If you are looking for an answer to the question What is Artificial Intelligence? and you only have a minute, then here's the definition the Association for the Advancement of Artificial Intelligence offers on its home page: "the scientific understanding of the mechanisms underlying thought and intelligent behavior and their embodiment in machines."
However, if you are fortunate enough to have more than a minute, then please get ready to embark upon an exciting journey exploring AI (but beware, it could last a lifetime) …
The United States is home to the largest drone market in the world and has been for the past few years. The US will remain in the lead in the forthcoming years, but the Chinese drone market is slowly closing that gap. While in 2024 the US will still be the largest drone market in the world, the Chinese drone market will be catching up as it will grow faster. Even though the US market won't grow quite as quickly as some others (China, and India), it will still be one of the fastest growing drone markets in the world. By 2024 it is expected to be almost three times the size it was in 2018.
Thinking that AI won't take over the current technologies can be stated as an oblivious truth. We all know that it is bound to happen and there will be a lot of things that will be capable of making decisions on their own. Although, the application of today itself is intelligent enough to give great customer service. Machine Learning now is being applied to various niches these days. Therefore, if you wish to know about the Best AI engines then check out our article by clicking here.
Last week, on the third floor of a small building in San Francisco's Mission District, a woman scrambled the tiles of a Rubik's Cube and placed it in the palm of a robotic hand. The hand began to move, gingerly spinning the tiles with its thumb and four long fingers. Each movement was small, slow and unsteady. But soon, the colors started to align. Four minutes later, with one more twist, it unscrambled the last few tiles, and a cheer went up from a long line of researchers watching nearby.
According to the Centers for Disease Control and Prevention (CDC), an estimated 50 million adults in the U.S. suffered from chronic pain in 2016, and according to the Substance Abuse and Mental Health Services Administration (SAMHSA), an estimated 10.3 million people in the U.S. ages 12 and older misused opioids in 2018. As such, the National Institutes of Health (NIH) have announced the awarding of $945 million in research grants to tackle the national opioid crisis through NIH HEAL Initiative (Helping to End Addiction Long-term Initiative). The UC San Francisco Department of Radiology and Biomedical Imaging is pleased to announce that one such project is the Back Pain Consortium (BACPAC) Research Program of which Sharmila Majumdar, PhD, vice chair for Research, is a part of. At this time, chronic low back pain is one of the most common forms of chronic pain in adults, and current treatments are ineffective, leading to increased use of opioids. This research will also lay the foundation for NIH funded research at the newly established Center for Intelligent Imaging, using artificial intelligence fueled algorithms for fast image acquisition, data analysis, quantitative sensory assessments, brain imaging, and biomechanical evaluation of the spine.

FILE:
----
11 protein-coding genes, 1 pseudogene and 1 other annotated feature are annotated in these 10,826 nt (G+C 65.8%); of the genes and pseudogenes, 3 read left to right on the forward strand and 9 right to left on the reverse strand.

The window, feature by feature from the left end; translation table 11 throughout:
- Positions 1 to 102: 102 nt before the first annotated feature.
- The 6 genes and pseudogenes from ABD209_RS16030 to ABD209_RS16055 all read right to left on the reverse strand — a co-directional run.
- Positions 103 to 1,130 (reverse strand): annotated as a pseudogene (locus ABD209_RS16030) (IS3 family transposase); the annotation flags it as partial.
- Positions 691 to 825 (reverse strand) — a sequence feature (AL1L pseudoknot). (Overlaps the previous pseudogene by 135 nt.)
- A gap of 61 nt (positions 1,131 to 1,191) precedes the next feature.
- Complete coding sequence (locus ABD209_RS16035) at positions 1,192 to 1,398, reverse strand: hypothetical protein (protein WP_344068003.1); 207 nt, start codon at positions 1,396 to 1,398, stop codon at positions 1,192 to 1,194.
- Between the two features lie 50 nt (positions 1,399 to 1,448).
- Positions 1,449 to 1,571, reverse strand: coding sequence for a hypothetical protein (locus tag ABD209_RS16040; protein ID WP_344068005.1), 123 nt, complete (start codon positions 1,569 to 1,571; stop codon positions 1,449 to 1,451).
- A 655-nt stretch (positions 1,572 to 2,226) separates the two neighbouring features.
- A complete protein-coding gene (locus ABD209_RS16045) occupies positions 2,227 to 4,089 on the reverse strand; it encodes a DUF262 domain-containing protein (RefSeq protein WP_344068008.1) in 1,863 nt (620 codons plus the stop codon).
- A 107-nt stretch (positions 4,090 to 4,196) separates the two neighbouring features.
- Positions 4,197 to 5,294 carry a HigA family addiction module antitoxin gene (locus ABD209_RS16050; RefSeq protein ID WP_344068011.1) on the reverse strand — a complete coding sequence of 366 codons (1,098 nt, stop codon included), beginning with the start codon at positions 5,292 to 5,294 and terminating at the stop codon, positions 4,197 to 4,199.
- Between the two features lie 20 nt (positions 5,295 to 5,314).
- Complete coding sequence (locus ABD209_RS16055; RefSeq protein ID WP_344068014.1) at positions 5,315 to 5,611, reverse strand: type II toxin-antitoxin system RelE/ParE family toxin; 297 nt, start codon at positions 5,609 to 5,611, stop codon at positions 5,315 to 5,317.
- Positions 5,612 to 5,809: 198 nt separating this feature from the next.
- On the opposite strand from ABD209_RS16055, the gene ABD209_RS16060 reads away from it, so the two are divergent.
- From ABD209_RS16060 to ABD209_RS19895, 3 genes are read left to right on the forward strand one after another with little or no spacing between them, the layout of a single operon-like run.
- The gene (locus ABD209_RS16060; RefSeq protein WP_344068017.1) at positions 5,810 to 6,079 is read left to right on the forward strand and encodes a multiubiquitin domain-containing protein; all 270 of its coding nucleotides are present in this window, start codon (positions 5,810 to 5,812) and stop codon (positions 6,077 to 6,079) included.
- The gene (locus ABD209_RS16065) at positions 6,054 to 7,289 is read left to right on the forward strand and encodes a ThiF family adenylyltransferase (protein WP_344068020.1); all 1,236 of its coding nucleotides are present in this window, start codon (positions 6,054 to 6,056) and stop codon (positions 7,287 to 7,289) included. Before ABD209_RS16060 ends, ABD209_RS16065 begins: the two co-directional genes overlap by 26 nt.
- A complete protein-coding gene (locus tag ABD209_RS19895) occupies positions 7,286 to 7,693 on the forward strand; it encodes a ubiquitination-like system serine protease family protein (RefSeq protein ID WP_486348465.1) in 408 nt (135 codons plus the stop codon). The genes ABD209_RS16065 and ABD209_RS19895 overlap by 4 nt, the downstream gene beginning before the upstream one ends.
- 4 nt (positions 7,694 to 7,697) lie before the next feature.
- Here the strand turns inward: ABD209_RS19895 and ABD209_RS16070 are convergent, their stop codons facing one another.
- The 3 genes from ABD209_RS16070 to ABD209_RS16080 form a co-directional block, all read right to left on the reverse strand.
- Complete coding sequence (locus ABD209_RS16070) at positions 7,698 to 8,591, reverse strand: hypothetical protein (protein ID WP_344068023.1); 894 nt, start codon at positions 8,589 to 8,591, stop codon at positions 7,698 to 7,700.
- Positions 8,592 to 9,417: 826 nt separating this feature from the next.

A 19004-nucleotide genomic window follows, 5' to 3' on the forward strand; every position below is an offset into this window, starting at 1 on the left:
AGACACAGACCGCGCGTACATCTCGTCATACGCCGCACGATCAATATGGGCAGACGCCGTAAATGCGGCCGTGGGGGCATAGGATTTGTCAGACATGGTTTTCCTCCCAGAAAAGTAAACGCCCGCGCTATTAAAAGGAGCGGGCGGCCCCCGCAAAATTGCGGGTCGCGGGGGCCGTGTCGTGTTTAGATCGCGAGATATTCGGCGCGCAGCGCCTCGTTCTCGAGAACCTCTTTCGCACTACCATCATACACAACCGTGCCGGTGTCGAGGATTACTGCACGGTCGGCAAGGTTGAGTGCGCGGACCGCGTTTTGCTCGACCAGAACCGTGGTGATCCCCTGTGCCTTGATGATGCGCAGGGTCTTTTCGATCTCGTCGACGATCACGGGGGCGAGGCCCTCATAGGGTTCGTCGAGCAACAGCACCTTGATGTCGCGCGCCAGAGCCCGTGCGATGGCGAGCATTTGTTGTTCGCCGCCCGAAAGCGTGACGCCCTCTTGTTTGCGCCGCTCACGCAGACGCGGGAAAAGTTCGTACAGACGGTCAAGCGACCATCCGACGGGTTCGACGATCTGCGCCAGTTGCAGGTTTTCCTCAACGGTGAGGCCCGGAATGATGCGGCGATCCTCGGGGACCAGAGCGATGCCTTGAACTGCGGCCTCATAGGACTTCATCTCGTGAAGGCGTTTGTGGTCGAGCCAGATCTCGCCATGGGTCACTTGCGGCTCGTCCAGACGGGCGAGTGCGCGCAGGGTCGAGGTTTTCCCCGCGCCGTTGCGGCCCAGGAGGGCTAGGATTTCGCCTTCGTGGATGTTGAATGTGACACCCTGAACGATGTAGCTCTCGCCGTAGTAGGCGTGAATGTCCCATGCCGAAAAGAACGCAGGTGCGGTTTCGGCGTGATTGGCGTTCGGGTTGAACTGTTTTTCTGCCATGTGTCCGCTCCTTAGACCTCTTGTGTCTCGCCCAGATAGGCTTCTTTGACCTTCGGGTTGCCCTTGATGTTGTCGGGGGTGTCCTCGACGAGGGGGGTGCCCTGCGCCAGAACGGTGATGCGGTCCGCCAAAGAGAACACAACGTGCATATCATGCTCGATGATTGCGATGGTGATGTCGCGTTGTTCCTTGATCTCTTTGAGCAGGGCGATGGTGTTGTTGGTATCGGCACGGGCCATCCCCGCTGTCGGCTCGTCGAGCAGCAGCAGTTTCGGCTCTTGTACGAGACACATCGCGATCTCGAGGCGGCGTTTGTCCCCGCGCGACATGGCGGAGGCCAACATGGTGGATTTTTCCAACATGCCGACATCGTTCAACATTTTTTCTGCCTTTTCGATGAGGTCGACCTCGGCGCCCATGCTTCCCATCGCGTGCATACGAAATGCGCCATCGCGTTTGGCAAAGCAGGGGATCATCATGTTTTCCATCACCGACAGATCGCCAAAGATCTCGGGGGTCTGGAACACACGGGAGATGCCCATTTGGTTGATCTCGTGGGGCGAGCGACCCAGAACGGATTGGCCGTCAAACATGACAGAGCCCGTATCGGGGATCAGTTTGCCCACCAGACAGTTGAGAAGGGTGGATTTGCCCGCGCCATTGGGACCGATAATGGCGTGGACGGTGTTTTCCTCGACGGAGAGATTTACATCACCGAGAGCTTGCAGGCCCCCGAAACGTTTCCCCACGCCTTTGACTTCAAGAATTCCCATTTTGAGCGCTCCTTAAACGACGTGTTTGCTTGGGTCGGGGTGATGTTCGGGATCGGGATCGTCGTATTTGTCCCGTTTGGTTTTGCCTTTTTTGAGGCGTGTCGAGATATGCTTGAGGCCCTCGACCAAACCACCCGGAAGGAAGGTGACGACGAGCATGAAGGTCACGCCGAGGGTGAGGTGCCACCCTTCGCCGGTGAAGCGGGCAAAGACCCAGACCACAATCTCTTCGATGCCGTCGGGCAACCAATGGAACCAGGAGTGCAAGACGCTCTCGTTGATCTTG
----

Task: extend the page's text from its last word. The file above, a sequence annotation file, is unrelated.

We trained a convolutional neural network (CNN) to classify H.E. stained microscopic images of focal cortical dysplasia type IIb (FCD IIb) and cortical tuber of tuberous sclerosis complex (TSC). Both entities are distinct subtypes of human malformations of cortical development that share histopathological features consisting of neuronal dyslamination with dysmorphic neurons and balloon cells. The microscopic review of routine stainings of such surgical specimens remains challenging. A digital processing pipeline was developed for a series of 56 FCD IIb and TSC cases to obtain 4000 regions of interest and 200.000 sub-samples with different zoom and rotation angles to train a CNN. Our best performing network achieved 91% accuracy and 0.88 AUCROC (area under the receiver operating characteristic curve) on a hold-out test-set.
"As adoption of RPA takes hold across enterprises, customers are pushing for new capabilities to broaden out the usefulness of software robots to support all workers in all roles. Customers are beginning to look beyond pure automation to also use software robots as digital assistants. Making it easier to plan for and build robots, create human-machine interfaces to interact with their robots, leverage AI to for automation and to help with decision-making, and measure performance of the emerging digital workforce are all necessary to satisfy the expansive vision of RPA."
Researchers from the Allen Institute for AI and University of California, Irvine, have released AllenNLP Interpret, a toolkit for explaining the results from natural-language processing (NLP) models. The extensible toolkit includes several built-in methods for interpretation and visualization components, as well as examples using AllenNLP Interpret to explain the results of state-of-the art NLP models including BERT and RoBERTa. In a paper published on arXiv, the research team described the toolkit in more detail. AllenNLP Interpret uses two gradient-based interpretation methods: saliency maps, which determine how much each word or "token" in the input sentence contributes to the model's prediction, and adversarial attacks, which try to remove or change words in the input while still maintaining the same prediction from the model. These techniques are implemented for a variety of NLP tasks and model architectures.